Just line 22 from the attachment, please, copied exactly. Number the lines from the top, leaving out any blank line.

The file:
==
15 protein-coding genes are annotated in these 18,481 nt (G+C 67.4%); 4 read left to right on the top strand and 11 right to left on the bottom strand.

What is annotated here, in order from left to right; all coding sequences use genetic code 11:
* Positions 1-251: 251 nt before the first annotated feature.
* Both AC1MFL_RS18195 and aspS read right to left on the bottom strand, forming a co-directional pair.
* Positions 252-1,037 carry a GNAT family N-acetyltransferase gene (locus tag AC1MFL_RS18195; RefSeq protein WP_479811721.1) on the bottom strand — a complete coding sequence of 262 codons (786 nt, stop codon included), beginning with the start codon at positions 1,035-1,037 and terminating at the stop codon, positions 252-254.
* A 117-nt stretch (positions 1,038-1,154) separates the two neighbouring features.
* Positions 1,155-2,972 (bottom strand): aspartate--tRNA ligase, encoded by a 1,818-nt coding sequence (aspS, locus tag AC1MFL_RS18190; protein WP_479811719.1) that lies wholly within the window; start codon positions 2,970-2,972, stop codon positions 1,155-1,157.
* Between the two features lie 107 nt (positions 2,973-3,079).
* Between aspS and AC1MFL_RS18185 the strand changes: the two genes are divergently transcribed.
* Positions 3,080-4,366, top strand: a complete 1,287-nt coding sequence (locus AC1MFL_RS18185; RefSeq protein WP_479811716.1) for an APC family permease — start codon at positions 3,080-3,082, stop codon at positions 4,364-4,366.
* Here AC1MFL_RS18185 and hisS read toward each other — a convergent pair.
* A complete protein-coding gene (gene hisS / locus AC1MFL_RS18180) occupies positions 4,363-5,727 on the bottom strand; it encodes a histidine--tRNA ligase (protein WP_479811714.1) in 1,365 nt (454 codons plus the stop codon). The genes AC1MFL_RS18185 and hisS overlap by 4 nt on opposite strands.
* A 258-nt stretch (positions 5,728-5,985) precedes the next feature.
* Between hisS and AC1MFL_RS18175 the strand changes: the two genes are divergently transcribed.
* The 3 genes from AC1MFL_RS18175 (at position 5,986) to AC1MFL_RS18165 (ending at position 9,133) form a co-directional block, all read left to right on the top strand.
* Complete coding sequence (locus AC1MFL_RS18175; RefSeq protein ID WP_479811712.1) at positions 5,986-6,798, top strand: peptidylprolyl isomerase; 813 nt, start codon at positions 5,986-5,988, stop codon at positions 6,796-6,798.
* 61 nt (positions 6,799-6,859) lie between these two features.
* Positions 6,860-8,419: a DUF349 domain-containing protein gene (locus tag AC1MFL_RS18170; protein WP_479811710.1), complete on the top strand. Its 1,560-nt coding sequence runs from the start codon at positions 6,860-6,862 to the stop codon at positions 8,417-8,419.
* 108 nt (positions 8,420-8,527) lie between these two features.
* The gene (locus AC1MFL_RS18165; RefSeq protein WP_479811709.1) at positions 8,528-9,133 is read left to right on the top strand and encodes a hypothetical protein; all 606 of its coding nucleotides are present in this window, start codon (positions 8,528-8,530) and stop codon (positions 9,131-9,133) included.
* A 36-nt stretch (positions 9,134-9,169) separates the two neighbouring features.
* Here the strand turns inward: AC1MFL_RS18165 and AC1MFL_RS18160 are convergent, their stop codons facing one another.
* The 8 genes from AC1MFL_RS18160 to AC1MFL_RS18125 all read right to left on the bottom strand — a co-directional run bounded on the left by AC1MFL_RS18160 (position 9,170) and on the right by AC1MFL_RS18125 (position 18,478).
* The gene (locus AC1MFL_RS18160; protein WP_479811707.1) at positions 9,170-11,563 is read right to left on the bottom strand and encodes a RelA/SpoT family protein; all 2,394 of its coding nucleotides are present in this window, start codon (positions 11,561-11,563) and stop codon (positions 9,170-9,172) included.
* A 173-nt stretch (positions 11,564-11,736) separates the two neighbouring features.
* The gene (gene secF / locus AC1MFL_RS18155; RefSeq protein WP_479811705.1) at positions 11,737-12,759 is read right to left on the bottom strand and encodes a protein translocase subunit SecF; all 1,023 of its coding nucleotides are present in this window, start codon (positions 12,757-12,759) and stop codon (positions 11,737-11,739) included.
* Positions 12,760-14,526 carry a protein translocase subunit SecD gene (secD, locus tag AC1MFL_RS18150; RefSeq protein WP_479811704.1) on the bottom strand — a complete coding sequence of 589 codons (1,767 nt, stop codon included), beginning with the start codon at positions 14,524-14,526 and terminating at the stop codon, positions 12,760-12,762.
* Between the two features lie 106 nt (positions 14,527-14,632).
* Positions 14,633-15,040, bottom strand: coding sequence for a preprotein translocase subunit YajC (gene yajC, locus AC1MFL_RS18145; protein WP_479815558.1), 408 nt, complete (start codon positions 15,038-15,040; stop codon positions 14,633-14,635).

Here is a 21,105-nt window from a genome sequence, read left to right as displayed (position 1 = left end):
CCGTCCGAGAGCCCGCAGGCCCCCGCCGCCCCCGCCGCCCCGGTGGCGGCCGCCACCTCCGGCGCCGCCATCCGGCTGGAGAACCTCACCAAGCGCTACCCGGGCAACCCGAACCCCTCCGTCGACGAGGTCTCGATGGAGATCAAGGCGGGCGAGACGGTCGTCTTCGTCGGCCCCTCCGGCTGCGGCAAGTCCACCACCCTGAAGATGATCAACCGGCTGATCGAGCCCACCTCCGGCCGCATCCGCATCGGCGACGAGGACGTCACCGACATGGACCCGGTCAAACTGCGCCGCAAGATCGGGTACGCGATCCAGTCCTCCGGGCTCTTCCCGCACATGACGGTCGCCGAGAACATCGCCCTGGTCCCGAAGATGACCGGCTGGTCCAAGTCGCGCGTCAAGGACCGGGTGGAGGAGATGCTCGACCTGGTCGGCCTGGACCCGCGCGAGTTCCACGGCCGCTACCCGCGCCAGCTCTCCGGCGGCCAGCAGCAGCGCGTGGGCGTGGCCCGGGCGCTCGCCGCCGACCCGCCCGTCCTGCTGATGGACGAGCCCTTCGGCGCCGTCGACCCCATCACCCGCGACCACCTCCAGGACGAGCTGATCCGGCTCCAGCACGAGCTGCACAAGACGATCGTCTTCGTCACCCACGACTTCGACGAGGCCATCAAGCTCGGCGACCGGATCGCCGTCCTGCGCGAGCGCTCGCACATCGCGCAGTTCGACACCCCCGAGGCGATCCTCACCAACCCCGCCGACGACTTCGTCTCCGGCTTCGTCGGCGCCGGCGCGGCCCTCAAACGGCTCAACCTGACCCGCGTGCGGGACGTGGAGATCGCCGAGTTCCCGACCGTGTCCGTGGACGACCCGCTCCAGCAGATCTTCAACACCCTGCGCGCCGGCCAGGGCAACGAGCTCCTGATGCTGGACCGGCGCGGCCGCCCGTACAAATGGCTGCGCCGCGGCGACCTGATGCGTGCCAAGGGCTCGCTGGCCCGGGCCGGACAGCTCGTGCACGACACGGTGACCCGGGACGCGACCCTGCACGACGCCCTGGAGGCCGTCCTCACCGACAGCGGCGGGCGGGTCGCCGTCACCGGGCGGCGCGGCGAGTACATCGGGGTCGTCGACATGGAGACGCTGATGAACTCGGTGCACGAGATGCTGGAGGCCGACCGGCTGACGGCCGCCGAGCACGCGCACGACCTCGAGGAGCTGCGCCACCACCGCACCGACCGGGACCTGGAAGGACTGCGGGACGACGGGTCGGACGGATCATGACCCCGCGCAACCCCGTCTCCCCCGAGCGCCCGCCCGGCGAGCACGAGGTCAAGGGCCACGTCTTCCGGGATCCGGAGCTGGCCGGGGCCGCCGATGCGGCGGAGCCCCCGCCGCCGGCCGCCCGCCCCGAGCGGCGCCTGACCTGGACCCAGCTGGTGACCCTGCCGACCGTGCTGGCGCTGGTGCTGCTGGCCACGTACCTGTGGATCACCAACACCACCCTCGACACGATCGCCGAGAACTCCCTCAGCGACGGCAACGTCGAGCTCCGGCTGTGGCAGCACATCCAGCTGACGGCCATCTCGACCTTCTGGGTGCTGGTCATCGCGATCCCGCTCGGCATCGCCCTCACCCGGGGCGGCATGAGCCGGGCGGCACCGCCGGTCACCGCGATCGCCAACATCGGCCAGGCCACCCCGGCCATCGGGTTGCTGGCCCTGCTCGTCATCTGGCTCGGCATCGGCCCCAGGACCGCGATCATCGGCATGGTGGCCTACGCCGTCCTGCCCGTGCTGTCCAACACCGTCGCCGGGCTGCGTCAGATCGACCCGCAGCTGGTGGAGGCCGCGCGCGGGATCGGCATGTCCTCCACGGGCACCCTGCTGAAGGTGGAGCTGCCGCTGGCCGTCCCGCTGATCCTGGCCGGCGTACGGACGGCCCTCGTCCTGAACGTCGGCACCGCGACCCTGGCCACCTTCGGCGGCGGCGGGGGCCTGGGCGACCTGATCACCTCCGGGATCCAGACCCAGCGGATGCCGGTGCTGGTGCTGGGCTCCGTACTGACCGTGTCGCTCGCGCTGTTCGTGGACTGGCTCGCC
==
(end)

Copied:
* Here the strand turns inward: AC1MFL_RS18165 and AC1MFL_RS18160 are convergent, their stop codons facing one another.